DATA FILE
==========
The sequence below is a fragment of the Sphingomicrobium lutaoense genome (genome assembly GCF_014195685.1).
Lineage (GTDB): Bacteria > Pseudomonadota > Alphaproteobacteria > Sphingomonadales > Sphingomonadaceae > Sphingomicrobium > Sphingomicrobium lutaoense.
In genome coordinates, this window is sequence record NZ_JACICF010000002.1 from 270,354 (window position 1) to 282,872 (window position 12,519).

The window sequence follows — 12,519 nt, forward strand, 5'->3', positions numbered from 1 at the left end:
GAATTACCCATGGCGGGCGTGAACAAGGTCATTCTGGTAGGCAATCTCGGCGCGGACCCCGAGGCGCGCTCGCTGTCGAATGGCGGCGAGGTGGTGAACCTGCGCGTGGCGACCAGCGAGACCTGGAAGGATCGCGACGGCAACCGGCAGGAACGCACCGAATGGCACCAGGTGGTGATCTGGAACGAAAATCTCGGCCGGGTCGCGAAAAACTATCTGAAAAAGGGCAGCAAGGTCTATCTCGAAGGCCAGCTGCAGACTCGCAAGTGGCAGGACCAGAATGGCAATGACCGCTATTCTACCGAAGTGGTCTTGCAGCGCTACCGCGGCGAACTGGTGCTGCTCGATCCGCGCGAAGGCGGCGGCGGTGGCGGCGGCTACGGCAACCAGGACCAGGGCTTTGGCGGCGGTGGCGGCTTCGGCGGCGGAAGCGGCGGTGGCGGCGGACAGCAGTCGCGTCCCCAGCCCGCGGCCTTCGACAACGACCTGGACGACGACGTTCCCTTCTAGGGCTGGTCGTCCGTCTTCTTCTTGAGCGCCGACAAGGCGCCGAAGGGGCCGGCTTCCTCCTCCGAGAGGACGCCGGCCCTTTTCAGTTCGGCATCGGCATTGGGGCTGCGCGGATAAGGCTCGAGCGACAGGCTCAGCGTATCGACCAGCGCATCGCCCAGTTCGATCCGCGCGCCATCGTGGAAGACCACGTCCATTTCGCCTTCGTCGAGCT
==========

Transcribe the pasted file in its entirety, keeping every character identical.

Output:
The sequence below is a fragment of the Sphingomicrobium lutaoense genome (genome assembly GCF_014195685.1).
Lineage (GTDB): Bacteria > Pseudomonadota > Alphaproteobacteria > Sphingomonadales > Sphingomonadaceae > Sphingomicrobium > Sphingomicrobium lutaoense.
In genome coordinates, this window is sequence record NZ_JACICF010000002.1 from 270,354 (window position 1) to 282,872 (window position 12,519).

The window sequence follows — 12,519 nt, forward strand, 5'->3', positions numbered from 1 at the left end:
GAATTACCCATGGCGGGCGTGAACAAGGTCATTCTGGTAGGCAATCTCGGCGCGGACCCCGAGGCGCGCTCGCTGTCGAATGGCGGCGAGGTGGTGAACCTGCGCGTGGCGACCAGCGAGACCTGGAAGGATCGCGACGGCAACCGGCAGGAACGCACCGAATGGCACCAGGTGGTGATCTGGAACGAAAATCTCGGCCGGGTCGCGAAAAACTATCTGAAAAAGGGCAGCAAGGTCTATCTCGAAGGCCAGCTGCAGACTCGCAAGTGGCAGGACCAGAATGGCAATGACCGCTATTCTACCGAAGTGGTCTTGCAGCGCTACCGCGGCGAACTGGTGCTGCTCGATCCGCGCGAAGGCGGCGGCGGTGGCGGCGGCTACGGCAACCAGGACCAGGGCTTTGGCGGCGGTGGCGGCTTCGGCGGCGGAAGCGGCGGTGGCGGCGGACAGCAGTCGCGTCCCCAGCCCGCGGCCTTCGACAACGACCTGGACGACGACGTTCCCTTCTAGGGCTGGTCGTCCGTCTTCTTCTTGAGCGCCGACAAGGCGCCGAAGGGGCCGGCTTCCTCCTCCGAGAGGACGCCGGCCCTTTTCAGTTCGGCATCGGCATTGGGGCTGCGCGGATAAGGCTCGAGCGACAGGCTCAGCGTATCGACCAGCGCATCGCCCAGTTCGATCCGCGCGCCATCGTGGAAGACCACGTCCATTTCGCCTTCGTCGAGCT